Used for many centuries, Apricot Kernel Oil continues to be used in skin, hair, and health care for its softening, hydrating, rejuvenating, and nourishing properties. Due to the fact that Apricots belong to the same family of drupes as Almonds, it is comparable to Almond Oil and can be used as a substitute.



The main chemical constituents of Apricot Kernel Carrier Oil are: Oleic Acids, Linoleic Acids, Alpha-Linolenic Acid, Palmitic Acid, Stearic Acid, Vitamin A, and Vitamin E.


OLEIC ACIDS (OMEGA 9) are known to:


LINOLEIC ACIDS (OMEGA 6) are known to:




PALMITIC ACID is known to:


STEARIC ACID is known to:


VITAMIN A is known to:


VITAMIN E is known to:


Used topically, Apricot Kernel Carrier Oil works to moisturize dry, sensitive skin and to smooth out blemishes, wrinkles, fine lines, and other symptoms typical of maturing skin. Its high level of unsaturated fatty acids makes it non-greasy, and its combination of Oleic, Linoleic, and Linolenic acids helps relieve and prevent acne. Those with nut allergies, who want to experience the healthful properties of oils such as Sweet Almond Carrier Oil, can benefit from substituting it with Apricot Kernel Oil, a lighter, enriching alternative that is ideal for use on mature skin. This non-irritating, soothing oil is easily applied topically, as its thin consistency allows it to absorb quickly but penetrate deeply into the skin, leaving it looking and feeling smooth and soft.

Used medicinally, Apricot Kernel Carrier Oil works to soothe problems related to stiff and aching joints as well as symptoms of cold, cough, and constipation. It is often also used to address the problem of hair loss when massaged into the skin and hair. Applied to itchy, chapped, wounded, or sore skin, it facilitates faster healing without leaving a greasy residue. It is ideal for use on acne-prone skin or skin afflicted with eczema and can be added to natural homemade moisturizers for the face and the body.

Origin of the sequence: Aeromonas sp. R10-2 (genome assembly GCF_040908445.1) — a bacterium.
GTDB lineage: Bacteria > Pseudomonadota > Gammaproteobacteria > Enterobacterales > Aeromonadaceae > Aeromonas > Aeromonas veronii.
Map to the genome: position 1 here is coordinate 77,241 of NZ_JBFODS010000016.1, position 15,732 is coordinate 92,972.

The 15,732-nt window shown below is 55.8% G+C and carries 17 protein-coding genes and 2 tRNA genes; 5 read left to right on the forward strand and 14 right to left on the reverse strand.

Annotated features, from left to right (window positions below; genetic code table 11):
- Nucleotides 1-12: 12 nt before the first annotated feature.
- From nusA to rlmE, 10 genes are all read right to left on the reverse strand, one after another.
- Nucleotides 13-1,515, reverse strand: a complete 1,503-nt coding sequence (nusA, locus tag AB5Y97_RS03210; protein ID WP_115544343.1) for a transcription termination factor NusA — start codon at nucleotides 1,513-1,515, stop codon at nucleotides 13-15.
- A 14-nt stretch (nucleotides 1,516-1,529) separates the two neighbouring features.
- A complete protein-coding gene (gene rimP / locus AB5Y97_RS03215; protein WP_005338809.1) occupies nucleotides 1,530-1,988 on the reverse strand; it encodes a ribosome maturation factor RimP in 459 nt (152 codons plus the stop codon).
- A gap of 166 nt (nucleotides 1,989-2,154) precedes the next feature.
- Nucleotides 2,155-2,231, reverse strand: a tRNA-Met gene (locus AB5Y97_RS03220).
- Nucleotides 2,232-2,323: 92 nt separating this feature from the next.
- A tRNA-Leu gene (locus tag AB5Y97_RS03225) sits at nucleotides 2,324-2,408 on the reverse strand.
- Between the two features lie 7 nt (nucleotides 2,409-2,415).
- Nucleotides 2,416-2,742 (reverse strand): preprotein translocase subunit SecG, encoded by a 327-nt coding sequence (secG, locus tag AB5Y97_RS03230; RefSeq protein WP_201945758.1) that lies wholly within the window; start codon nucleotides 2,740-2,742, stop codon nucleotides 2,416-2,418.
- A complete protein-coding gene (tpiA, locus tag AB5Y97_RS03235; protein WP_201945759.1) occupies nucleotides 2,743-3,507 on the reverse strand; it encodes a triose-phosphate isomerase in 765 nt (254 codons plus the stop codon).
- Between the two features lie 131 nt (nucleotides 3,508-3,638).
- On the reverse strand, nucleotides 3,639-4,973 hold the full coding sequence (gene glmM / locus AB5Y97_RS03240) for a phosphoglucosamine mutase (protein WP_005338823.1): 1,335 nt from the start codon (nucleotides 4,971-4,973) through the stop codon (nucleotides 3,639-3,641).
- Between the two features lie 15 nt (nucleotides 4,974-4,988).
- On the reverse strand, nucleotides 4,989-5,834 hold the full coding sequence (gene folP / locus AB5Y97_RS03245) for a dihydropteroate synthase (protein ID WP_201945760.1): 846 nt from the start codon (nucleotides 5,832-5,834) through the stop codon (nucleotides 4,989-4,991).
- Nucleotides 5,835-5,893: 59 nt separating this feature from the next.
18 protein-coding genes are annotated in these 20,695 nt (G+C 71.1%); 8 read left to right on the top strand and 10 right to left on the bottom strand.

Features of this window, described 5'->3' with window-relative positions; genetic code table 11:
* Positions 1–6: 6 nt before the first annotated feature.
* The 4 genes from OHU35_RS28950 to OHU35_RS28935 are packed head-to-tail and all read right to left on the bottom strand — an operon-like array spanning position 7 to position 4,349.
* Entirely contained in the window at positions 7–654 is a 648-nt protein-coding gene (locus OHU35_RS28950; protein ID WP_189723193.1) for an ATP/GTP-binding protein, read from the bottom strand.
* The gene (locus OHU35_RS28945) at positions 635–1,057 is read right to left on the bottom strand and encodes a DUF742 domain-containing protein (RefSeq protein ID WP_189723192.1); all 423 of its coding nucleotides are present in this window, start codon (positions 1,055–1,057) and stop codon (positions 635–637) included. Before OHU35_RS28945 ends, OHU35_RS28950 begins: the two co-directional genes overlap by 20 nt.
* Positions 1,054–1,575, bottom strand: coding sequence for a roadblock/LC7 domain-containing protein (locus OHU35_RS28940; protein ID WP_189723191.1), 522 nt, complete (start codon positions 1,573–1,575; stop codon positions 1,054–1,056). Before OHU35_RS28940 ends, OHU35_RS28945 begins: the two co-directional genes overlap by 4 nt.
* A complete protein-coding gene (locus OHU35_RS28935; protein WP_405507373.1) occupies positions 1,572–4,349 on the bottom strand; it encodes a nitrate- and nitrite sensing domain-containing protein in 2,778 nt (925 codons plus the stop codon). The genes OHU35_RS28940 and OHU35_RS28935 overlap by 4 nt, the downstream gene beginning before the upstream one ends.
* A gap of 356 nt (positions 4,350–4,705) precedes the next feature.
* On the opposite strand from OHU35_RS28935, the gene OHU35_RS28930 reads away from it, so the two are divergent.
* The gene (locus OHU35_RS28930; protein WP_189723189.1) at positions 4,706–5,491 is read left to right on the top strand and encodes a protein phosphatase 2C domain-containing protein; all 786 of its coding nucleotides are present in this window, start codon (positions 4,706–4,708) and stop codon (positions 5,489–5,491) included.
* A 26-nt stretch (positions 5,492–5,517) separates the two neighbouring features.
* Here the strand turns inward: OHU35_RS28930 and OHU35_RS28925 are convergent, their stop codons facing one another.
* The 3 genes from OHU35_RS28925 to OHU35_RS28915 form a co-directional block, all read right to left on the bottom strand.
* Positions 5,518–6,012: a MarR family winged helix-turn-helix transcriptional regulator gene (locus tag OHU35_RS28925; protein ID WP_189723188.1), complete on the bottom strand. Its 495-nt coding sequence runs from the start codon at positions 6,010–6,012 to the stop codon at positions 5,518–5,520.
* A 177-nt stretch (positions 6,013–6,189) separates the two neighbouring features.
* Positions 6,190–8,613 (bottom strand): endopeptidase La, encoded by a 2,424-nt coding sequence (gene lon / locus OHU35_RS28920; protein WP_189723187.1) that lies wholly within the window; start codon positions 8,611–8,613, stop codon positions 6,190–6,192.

As illustrated, Apricot Kernel Carrier Oil is reputed to have many therapeutic properties. The following highlights its many benefits and the kinds of activity it is believed to show:



Although wild Apricot trees can be found growing on the steep slopes of dry, rocky, less fertile hillsides, they thrive in deep, moist, alkaline soil with adequate drainage. They cannot withstand sandy or matted soils, as the lack of adequate drainage leads to rotting in their roots. Due to their restricted tolerance of high summer heat, for ideal growth Apricot trees prefer the warm, dry summers and mild, wet winters characteristic of Mediterranean climates. These regions are found in Spain, Hungary, South Africa, Australia and some parts of the USA, namely California and Utah. Apricot trees are generally hardy with some varieties being able to tolerate winter temperatures as low as -28°C (-20°F); however, severe and prolonged winter conditions will delay growth and may cause death of the plant. Despite being tolerant of droughts, Apricot trees should be irrigated but not over-saturated. Quality Apricots are produced in soil with a pH between 6.0 and 6.8.